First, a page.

Visible-light-driven photocatalytic H2 evolution over CdZnS nanocrystal solid solutions: interplay of twin structures, sulfur vacancies and sacrificial agents†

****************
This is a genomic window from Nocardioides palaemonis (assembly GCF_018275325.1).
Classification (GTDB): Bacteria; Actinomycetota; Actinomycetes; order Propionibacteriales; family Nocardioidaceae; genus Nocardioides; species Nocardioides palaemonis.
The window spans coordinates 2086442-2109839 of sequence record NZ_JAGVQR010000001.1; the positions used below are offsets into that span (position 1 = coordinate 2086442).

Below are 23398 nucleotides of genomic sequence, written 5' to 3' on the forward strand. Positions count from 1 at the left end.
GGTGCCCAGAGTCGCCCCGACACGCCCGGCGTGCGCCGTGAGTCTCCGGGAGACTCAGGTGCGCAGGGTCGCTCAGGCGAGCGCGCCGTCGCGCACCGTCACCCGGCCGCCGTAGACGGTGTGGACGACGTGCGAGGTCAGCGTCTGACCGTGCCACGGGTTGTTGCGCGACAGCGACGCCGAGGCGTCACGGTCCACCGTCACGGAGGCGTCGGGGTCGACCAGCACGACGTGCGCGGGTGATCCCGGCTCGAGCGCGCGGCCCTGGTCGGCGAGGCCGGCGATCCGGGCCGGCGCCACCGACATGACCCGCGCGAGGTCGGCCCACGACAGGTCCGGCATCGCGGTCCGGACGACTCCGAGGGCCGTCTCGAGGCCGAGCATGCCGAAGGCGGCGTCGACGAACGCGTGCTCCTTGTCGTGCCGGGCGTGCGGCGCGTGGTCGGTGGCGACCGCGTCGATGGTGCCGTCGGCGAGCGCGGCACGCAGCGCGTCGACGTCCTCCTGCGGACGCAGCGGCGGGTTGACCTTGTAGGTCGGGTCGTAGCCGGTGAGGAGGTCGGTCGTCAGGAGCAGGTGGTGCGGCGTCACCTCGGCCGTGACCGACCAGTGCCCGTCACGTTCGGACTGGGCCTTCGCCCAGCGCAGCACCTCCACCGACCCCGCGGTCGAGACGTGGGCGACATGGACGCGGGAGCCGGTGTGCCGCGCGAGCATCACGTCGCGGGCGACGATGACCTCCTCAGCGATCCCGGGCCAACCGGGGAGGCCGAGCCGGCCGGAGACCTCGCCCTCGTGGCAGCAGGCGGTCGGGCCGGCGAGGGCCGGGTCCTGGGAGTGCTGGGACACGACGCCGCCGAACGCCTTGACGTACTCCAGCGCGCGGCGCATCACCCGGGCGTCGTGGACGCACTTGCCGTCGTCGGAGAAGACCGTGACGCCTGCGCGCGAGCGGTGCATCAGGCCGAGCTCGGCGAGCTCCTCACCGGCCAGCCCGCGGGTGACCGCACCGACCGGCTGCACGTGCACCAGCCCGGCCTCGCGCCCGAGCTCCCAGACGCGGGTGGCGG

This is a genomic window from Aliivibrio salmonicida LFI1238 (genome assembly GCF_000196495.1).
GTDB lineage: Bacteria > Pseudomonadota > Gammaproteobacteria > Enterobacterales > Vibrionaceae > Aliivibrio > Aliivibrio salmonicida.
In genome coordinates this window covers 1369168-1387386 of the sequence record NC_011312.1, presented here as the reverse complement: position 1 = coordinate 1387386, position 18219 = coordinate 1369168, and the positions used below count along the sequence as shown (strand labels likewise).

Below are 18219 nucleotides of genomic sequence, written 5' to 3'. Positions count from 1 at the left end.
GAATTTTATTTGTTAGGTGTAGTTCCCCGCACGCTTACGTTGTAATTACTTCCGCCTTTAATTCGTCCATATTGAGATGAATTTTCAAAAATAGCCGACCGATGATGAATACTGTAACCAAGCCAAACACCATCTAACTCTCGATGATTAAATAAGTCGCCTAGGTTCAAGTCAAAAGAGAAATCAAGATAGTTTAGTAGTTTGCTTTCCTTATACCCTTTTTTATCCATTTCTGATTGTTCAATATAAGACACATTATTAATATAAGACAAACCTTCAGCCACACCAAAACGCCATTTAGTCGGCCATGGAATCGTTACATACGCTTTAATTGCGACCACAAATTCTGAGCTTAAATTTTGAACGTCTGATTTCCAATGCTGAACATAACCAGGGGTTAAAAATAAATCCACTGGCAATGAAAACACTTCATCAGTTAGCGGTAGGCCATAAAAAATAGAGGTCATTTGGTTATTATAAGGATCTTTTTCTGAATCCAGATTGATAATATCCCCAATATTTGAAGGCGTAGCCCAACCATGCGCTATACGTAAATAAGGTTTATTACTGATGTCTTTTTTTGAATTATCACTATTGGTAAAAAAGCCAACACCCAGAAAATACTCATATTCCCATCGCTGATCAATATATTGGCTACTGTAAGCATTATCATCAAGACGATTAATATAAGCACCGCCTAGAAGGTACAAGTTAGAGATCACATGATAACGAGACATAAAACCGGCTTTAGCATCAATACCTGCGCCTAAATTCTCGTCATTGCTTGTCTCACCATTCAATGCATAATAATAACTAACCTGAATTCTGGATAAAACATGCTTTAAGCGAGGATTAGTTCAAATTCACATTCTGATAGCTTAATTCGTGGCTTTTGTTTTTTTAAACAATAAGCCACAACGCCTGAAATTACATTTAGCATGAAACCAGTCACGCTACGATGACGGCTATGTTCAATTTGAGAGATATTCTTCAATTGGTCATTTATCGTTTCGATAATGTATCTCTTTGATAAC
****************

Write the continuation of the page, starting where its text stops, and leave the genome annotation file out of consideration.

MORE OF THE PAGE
In the perspective of visible-light-driven hydrogen evolution, photocatalysts with suitable band energy levels and wide-range responses are particularly promising. Herein, CdxZn1−xS (x = 0.2, 0.4, 0.6 and 0.8) nanocrystal solid solutions (NCSSs), which integrated twinning crystal structures, rich sulfur vacancies and wurtzite-sphalerite phase-junctions all in one, were prepared via a facile hydrothermal method. With these features, the twinning Cd0.6Zn0.4S performed remarkable photocatalysis for H2 evolution (42.66 mmol h−1 g−1) in Na2S/Na2SO3 aqueous solution, the rate of which was 691 times higher than those of pristine twinning CdS nanocrystals. To the best of our knowledge, this was the highest performance of H2 evolution among the hitherto reported one-fold sulfide photocatalysts. Density functional theory (DFT) calculations suggested the formation of twinning crystal structures improved the separation of photogenerated electron–hole pairs. Meanwhile, stability of the Cd0.6Zn0.4S photocatalyst was largely enhanced due to the fast hole consumption by Na2S/Na2SO3 through sulfur vacancies. This work explores the interplay and mechanism of special structures, sulfur vacancies and catalytic conditions of twinning CdZnS NCSSs, and provides guidance for the design of highly efficient and stable metal-sulfide-based photocatalysts.